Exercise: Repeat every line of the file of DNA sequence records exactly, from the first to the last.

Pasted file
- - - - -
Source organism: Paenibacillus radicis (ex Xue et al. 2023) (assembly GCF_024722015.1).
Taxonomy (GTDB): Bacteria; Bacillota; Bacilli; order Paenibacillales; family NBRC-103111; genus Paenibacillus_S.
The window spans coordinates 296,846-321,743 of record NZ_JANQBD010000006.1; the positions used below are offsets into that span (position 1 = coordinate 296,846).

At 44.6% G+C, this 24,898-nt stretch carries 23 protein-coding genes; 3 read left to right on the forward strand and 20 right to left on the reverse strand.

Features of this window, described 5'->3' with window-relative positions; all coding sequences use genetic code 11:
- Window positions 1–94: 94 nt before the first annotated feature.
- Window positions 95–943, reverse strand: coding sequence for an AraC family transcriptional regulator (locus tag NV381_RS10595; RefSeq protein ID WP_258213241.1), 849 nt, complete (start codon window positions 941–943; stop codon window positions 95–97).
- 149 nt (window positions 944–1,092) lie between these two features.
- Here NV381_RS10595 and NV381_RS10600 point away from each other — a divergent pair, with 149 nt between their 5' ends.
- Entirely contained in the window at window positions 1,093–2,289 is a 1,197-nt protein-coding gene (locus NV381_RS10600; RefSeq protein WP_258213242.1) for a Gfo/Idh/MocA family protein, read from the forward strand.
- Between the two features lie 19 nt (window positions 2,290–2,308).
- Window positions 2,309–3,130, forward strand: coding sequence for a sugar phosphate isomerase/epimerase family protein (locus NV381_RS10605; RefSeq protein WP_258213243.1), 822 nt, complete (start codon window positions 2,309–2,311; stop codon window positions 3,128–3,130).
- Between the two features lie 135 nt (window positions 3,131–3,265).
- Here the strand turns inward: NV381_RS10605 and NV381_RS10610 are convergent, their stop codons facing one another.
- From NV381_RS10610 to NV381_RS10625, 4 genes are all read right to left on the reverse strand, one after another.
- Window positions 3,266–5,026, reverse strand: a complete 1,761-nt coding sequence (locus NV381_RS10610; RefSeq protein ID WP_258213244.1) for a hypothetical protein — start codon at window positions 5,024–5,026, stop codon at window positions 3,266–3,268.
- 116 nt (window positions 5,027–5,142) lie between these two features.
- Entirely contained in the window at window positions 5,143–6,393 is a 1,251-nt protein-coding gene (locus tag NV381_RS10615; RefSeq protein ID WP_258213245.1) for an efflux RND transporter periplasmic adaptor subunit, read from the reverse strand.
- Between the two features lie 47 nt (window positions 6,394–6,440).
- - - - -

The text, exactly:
Source organism: Paenibacillus radicis (ex Xue et al. 2023) (assembly GCF_024722015.1).
Taxonomy (GTDB): Bacteria; Bacillota; Bacilli; order Paenibacillales; family NBRC-103111; genus Paenibacillus_S.
The window spans coordinates 296,846-321,743 of record NZ_JANQBD010000006.1; the positions used below are offsets into that span (position 1 = coordinate 296,846).

At 44.6% G+C, this 24,898-nt stretch carries 23 protein-coding genes; 3 read left to right on the forward strand and 20 right to left on the reverse strand.

Features of this window, described 5'->3' with window-relative positions; all coding sequences use genetic code 11:
- Window positions 1–94: 94 nt before the first annotated feature.
- Window positions 95–943, reverse strand: coding sequence for an AraC family transcriptional regulator (locus tag NV381_RS10595; RefSeq protein ID WP_258213241.1), 849 nt, complete (start codon window positions 941–943; stop codon window positions 95–97).
- 149 nt (window positions 944–1,092) lie between these two features.
- Here NV381_RS10595 and NV381_RS10600 point away from each other — a divergent pair, with 149 nt between their 5' ends.
- Entirely contained in the window at window positions 1,093–2,289 is a 1,197-nt protein-coding gene (locus NV381_RS10600; RefSeq protein WP_258213242.1) for a Gfo/Idh/MocA family protein, read from the forward strand.
- Between the two features lie 19 nt (window positions 2,290–2,308).
- Window positions 2,309–3,130, forward strand: coding sequence for a sugar phosphate isomerase/epimerase family protein (locus NV381_RS10605; RefSeq protein WP_258213243.1), 822 nt, complete (start codon window positions 2,309–2,311; stop codon window positions 3,128–3,130).
- Between the two features lie 135 nt (window positions 3,131–3,265).
- Here the strand turns inward: NV381_RS10605 and NV381_RS10610 are convergent, their stop codons facing one another.
- From NV381_RS10610 to NV381_RS10625, 4 genes are all read right to left on the reverse strand, one after another.
- Window positions 3,266–5,026, reverse strand: a complete 1,761-nt coding sequence (locus NV381_RS10610; RefSeq protein ID WP_258213244.1) for a hypothetical protein — start codon at window positions 5,024–5,026, stop codon at window positions 3,266–3,268.
- 116 nt (window positions 5,027–5,142) lie between these two features.
- Entirely contained in the window at window positions 5,143–6,393 is a 1,251-nt protein-coding gene (locus tag NV381_RS10615; RefSeq protein ID WP_258213245.1) for an efflux RND transporter periplasmic adaptor subunit, read from the reverse strand.
- Between the two features lie 47 nt (window positions 6,394–6,440).